• I don’t need “the Brethren” or the priesthood to validate me. My testimony doesn’t require it. I do need Jesus Christ to validate me.

  • There’s a difference between waiting and waiting well. I’m learning to do the latter.

  • Men are not “the priesthood.” I wish a lot of LDS people would stop referring to men in that manner.

  • The only times I truly listen and completely respect my husband’s words to me are while he’s pronouncing a priesthood blessing upon me or my children. (Yes, I know I sound like a terrible wife.)

  • Now, I’ll sound even more terrible. Without his priesthood, my husband would not be as spiritually savvy as I am. No brag, just fact---and he agrees with me on that.

  • I’m obviously not the Prophet, but I have acquired the spiritual gift of prophesy. And through my faith, I can obtain other “gifts of the Spirit” listed in the New Testament, The Book of Mormon, and in the Doctrine & Covenants. These spiritual gifts are available to men and women. They further empower us as women, wives, sisters, and mothers.

  • Spiritual and institutional empowerment cannot be obtained through contentious mindsets or behaviors. However, the humble “prayers of the righteous availeth much.”

  • I can pray earnestly and humbly about any doctrine, and the Lord will respond and quiet my fears. Now that's empowerment!

  • The Lord will not reveal Himself to a blabbermouth.

Learning the above was and still is akin to torture. Talk about creating new mindsets! But the dirty hard work was and continues to be worth it. Because here’s what I know for sure: I no longer care if the Church is “oppressively patriarchal.” I’m not leaving it. And I’m staying loyal to it. Jesus Christ heads this Church of fallible men and women. And that’s good enough for me.

 Artist: Michelangelo

In our crisis of faith do we frantically search for our own “red shoe?” Do we use up our precious “oxygen” and energy in our searching-- only to discover it was in plain sight all along? Do we need to examine what’s floating around in our individual and collective orbits? Do we need to detach? I propose we take off our individual blinders and detach from diversionary tactics. Detach from our indignation by unlearning human-made presumptions. Detach from the wreckage of anger and perceived injustice. Detach from destabilizing forces and realities. Detach and protect ourselves from orbiting debris of dissension. Detach and tune out negative distracting static.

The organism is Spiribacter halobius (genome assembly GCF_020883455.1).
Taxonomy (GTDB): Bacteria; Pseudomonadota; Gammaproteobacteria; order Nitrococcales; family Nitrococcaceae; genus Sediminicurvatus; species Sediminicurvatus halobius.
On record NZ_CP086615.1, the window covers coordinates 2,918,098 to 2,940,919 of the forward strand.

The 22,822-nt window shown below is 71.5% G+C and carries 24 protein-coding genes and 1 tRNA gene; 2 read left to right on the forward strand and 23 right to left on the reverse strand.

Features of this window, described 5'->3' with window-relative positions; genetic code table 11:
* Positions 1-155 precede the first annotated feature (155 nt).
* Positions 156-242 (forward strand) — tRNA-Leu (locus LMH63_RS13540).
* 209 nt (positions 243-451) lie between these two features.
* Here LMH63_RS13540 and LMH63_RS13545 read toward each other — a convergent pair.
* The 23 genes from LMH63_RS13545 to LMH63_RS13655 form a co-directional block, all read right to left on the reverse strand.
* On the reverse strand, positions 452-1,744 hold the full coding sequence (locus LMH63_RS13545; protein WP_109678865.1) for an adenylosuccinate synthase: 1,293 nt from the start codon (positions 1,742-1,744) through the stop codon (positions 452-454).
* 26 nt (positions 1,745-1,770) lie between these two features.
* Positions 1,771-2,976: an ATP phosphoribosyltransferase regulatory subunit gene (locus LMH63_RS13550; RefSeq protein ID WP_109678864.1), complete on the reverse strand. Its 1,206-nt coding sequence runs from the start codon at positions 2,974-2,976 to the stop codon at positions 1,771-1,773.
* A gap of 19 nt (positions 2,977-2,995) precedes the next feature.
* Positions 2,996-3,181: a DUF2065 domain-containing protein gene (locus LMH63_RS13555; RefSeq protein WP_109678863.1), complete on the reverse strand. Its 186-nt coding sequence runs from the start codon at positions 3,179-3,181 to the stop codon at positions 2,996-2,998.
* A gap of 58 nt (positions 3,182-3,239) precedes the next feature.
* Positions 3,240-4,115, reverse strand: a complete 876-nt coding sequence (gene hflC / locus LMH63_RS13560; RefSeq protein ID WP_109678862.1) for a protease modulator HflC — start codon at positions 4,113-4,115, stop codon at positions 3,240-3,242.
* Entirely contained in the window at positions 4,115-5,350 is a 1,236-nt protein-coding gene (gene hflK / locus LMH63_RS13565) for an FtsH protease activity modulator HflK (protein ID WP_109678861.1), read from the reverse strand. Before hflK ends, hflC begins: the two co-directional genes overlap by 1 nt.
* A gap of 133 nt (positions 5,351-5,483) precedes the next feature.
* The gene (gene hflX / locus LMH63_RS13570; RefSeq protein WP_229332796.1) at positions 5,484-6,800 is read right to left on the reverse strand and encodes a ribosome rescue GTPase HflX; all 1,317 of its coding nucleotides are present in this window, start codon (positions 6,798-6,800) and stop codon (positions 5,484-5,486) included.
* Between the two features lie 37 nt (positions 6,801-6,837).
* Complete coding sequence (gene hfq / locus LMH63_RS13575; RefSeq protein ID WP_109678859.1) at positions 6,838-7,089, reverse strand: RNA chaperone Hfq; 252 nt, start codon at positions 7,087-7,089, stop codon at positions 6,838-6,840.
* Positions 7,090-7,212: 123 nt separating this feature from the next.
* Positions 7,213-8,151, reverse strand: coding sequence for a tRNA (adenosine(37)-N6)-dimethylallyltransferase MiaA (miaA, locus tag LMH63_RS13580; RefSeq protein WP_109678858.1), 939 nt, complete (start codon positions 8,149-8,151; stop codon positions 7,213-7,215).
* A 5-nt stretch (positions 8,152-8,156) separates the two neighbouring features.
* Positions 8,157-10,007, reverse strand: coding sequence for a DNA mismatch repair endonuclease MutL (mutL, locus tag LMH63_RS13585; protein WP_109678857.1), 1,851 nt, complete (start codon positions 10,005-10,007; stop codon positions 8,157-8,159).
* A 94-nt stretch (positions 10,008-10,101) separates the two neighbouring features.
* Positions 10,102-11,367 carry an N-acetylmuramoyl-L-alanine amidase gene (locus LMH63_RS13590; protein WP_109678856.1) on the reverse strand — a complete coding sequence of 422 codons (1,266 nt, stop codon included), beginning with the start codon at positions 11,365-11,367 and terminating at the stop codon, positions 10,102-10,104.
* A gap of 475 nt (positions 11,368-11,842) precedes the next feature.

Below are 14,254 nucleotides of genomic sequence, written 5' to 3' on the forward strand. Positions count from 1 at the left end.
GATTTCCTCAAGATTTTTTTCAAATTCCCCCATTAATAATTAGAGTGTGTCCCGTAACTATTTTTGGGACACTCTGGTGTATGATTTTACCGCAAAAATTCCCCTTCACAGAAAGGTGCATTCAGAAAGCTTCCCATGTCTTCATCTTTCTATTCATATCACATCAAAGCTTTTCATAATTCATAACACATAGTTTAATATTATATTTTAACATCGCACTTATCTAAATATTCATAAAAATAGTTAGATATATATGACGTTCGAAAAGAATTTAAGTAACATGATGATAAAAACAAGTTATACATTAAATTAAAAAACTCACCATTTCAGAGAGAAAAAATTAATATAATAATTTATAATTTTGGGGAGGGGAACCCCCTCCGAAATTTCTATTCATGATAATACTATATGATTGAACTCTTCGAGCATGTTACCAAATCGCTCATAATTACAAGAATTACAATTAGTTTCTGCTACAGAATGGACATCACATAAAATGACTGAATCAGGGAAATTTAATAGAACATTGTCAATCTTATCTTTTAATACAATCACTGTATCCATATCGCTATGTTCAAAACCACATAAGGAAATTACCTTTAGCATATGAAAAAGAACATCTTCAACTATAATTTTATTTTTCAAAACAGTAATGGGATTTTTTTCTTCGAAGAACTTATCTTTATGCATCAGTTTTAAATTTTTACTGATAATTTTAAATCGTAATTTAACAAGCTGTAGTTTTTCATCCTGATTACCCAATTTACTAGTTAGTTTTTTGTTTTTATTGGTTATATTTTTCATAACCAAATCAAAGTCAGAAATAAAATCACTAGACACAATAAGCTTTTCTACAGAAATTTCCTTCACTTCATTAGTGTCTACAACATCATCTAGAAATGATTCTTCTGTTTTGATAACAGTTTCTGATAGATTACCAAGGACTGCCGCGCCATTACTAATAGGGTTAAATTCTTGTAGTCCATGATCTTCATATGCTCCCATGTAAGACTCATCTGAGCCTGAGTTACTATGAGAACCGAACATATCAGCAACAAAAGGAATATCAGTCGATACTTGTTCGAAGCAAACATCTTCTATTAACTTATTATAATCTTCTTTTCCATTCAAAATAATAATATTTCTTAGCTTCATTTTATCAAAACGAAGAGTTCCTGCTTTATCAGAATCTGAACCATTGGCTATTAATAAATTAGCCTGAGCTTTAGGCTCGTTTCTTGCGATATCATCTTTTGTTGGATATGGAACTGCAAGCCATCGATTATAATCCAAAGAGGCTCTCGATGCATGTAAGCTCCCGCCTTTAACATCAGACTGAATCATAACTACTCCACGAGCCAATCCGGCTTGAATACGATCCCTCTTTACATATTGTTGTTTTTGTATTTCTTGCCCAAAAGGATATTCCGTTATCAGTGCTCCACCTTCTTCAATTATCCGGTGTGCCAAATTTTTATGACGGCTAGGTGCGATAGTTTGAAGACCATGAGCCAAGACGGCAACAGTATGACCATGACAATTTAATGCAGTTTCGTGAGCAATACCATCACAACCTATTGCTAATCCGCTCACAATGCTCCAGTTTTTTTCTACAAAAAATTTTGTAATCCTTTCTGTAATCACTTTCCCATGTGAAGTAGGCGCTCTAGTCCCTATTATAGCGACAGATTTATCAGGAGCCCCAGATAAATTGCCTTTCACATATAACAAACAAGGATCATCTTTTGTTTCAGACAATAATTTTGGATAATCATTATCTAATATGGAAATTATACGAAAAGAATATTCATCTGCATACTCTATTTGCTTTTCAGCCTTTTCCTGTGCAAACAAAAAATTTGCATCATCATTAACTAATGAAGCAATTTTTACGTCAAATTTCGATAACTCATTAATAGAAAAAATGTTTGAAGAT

What’s more, we need to remember this vital fact: What we orbit, our children orbit. My sons’ and especially my daughters’ attitudes regarding women’s power (or lack of it) in Mormonism have been largely influenced by me, their mother. That’s empowering, sobering, and frightening. Recently, I listened to one sister from the “Ordain Women” organization tearfully describe “the sadness” of her 7-year-old daughter.  Her little girl is sad because she and her mother lack priesthood authority and therefore “power” in the Church. I respectfully ask this mom: How is it possible for a 7-year-old girl to be sad about adult concepts unless her mother tells her to be sad? Faithfulness or dissent (in any form) usually begins with the parents. Dr. Phil claims that the biggest influence in a child’s life is the same sex parent. So mothers, what kind of role model are we for our daughters?  Is there such a thing as dissenting faithfulness or faithful dissent?  Are those concepts an oxymoron? I don’t know. However, I do know this:  As mothers, what we decide to tether ourselves to and orbit around determines our legacy--and our children’s legacy.

“Where’s home to you, Dr. Stone? Is there somebody down there or looking out for you?” –  Lt. Kowalski

So how do we “get it right?” How do we “stop driving and get home?” How do we transcend our fear to maintain our faith? How do we muster up guts and grit and get a grip with grace? If we decide to detach and let go, to whom do we attach ourselves?  It’s simple. Jesus Christ. And I don’t care that He’s male. When Christ atoned for our sins, He atoned for the sins of men and women. So because He’s familiar with both male and female suffering, He can empathize and succor us perfectly—regardless of gender. I can’t say enough about our Savior:

  • He is our home.

  • He is to whom we tether ourselves.

  • He is our compass, our light, our pilot.

  • He is an equal opportunity instructor. He is no respecter of gender, age, or ethnicity.

  • He is our role model because He is the essence of male and female perfection.

  • He fills and controls the universe, so He can fill the void in our own universe.

  • He is our source for spiritual and emotional empowerment.

“Focus.” Dr. Stone overcame her initial panic each time she focused on Lt. Kowalski’s voice. We, too, can stop our fears from grinding away at our faith when we focus on our Savior’s voice and tether ourselves to Him. Yes, His voice of rescue is patriarchal, male and, at times, commanding. But in the end, who cares? Does Dr. Stone begrudge her rescuer for being male? No. And I believe LDS women must reach the same conclusion regarding patriarchal priesthood authority if our faith is to survive and thrive. The gender of Heavenly Father and Jesus Christ (along with their patriarchal, male-dominated priesthood, lineage, and church) is ultimately a non-issue in mortality. A greater or better source of gravity other than Jesus Christ simply does not exist. Therefore, I will obey THE source of gravity. It’s the law. He's the law.

If you've read this far, I thank you!  Mission accomplished…I’m home.